This is a rush transcript. Copy may not be in its final form.AMY GOODMAN: This is Democracy Now!, democracynow.org, The War and Peace Report. I’m Amy Goodman.
President Biden and other G7 leaders are holding an emergency virtual meeting today to discuss the crisis in Afghanistan as the U.S. and other nations continue to airlift thousands of people trying to flee after the Taliban seized power. On Saturday, seven Afghan civilians, including a 2-year-old girl, died in a stampede as they attempted to enter the airport. Earlier today, an Afghan soldier was killed in a firefight at the airport. The United States is coordinating with the Taliban to keep access to the airport open, but there are numerous reports of Taliban fighters beating crowds trying to flee. U.S. national security adviser Jake Sullivan appeared on CNN Sunday and warned the Islamic State, which is an enemy of the Taliban, may try to attack the airport.
JAKE SULLIVAN: It is something that we are placing paramount priority on stopping or disrupting, and we will do everything that we can, for as long as we are on the ground, to keep that from happening. But we are taking it absolutely deadly seriously.
AMY GOODMAN: President Biden has suggested the U.S. may have to extend its presence in Afghanistan beyond August 31st to continue evacuations, but the Taliban said from Doha, where they’re negotiating with the United States, that doing so would cross a red line. Biden spoke on Sunday.
PRESIDENT JOE BIDEN: Altogether, we lifted approximately 11,000 people out of Kabul in less than 36 hours. It’s an incredible operation. Let me be clear: The evacuation of thousands of people from Kabul is going to be hard and painful, no matter when it started, when we began. It would have been true if we had started a month ago or a month from now. There is no way to evacuate this many people without pain and loss, of heartbreaking images you see on television. It’s just a fact. My heart aches for those people you see.
AMY GOODMAN: While the international media is focused on the crisis at the Kabul airport, concern is growing over a broader humanitarian crisis across Afghanistan. The World Health Organization says about one-half of the country’s population, including nearly 10 million children, already need humanitarian assistance, and the numbers are expected to soar as Afghanistan’s economic crisis continues. Last week, the United States blocked the Taliban from $9.5 billion held by the Afghan government in U.S. banks. The International Monetary Fund has also suspended Afghanistan’s access to funds. Earlier today, the WHO said it’s been unable to fly 500 tons of medical supplies into Afghanistan due to restrictions at the Kabul airport.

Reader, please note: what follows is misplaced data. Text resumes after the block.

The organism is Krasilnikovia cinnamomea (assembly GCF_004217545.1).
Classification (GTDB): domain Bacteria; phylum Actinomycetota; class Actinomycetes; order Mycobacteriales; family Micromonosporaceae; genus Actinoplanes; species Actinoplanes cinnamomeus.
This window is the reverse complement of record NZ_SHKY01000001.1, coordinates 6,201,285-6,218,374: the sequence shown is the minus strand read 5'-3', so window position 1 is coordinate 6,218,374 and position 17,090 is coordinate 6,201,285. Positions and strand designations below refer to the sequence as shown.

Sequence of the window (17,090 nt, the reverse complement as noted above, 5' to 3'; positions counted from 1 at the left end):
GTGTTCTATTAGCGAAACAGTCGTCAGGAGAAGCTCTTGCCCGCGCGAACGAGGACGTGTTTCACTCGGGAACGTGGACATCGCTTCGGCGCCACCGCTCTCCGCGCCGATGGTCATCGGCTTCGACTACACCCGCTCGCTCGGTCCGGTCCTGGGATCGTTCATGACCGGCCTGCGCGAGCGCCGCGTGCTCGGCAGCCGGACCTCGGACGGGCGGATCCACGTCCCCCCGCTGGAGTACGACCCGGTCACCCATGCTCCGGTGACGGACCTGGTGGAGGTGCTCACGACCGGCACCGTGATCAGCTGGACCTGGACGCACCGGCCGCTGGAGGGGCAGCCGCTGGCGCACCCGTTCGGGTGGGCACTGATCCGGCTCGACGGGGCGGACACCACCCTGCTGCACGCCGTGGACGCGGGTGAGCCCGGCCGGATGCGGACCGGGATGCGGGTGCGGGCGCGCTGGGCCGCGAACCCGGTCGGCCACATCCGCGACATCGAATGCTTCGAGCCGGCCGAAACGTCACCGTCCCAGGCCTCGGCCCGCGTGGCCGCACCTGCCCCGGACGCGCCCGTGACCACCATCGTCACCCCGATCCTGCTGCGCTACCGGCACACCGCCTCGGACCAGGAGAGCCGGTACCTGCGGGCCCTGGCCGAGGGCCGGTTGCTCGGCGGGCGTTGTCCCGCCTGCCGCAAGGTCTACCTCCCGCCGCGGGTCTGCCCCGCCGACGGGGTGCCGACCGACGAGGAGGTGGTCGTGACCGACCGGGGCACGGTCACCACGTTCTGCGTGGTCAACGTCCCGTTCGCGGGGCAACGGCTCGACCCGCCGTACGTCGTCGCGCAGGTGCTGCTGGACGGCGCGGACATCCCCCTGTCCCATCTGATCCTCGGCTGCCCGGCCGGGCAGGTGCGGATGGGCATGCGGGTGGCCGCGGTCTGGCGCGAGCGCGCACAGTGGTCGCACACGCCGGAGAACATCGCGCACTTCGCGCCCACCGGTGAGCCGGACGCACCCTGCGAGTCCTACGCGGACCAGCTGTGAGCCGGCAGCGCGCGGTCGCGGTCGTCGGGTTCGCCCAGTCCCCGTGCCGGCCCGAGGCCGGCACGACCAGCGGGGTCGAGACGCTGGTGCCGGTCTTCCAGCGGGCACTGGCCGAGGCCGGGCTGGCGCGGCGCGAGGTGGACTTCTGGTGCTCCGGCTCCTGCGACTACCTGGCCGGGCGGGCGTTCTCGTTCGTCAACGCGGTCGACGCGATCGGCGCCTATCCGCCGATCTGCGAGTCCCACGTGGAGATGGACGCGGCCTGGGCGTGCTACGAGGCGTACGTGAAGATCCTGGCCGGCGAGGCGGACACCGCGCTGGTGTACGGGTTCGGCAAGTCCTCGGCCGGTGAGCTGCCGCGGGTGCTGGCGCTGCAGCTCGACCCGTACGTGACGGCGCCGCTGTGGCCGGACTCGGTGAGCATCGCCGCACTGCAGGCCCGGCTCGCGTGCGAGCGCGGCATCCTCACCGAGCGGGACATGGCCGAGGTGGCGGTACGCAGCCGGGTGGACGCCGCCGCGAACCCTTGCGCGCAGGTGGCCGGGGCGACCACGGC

We’re joined now by Emran Feroz, an Austro-Afghan journalist and author. His most recent book has been published today in Germany. It’s called The Longest War: 20 Years of the War on Terror.
We’re speaking to you in Stuttgart, Emran, about two hours — right? — from Ramstein Air Force Base, where the United States has now evacuated thousands of Afghan refugees, also Americans, as they make their way out of Afghanistan. Can you first just respond to what took place in Afghanistan over these last few weeks? And then we’ll go back further.
EMRAN FEROZ: Of course. First of all, thanks for having me.
What happened in Afghanistan during the last weeks was that we saw a very surprising Taliban surge taking over provincial capitals, taking over more ground all over Afghanistan. And at the end, about one week ago, the Taliban were in front of Kabul. And many people were surprised. I think the CIA said that it would take 30 to 90 days until the Taliban will take over Kabul. At the end, it was just 24 hours.
And at the same time, we saw the installed regime in Kabul, U.S.-backed President Ashraf Ghani, running away with his close allied circle and, according to some reports, also taking a lot of money with him. Some of them are unconfirmed. There was a rumor spread by the Russian Embassy. But this is just a small detail. It was known that these people are very corrupt. And he fled, and the Taliban took over.
At the same time, we saw all these dramatic scenes at the Kabul airport, seeing all the crowds of Afghan people trying to leave the country, crowds which were attacked, harassed and everything — you know, very bad things, we can imagine — by U.S. forces, on one side, also by the Taliban, on the other side. And this mess didn’t stop until today.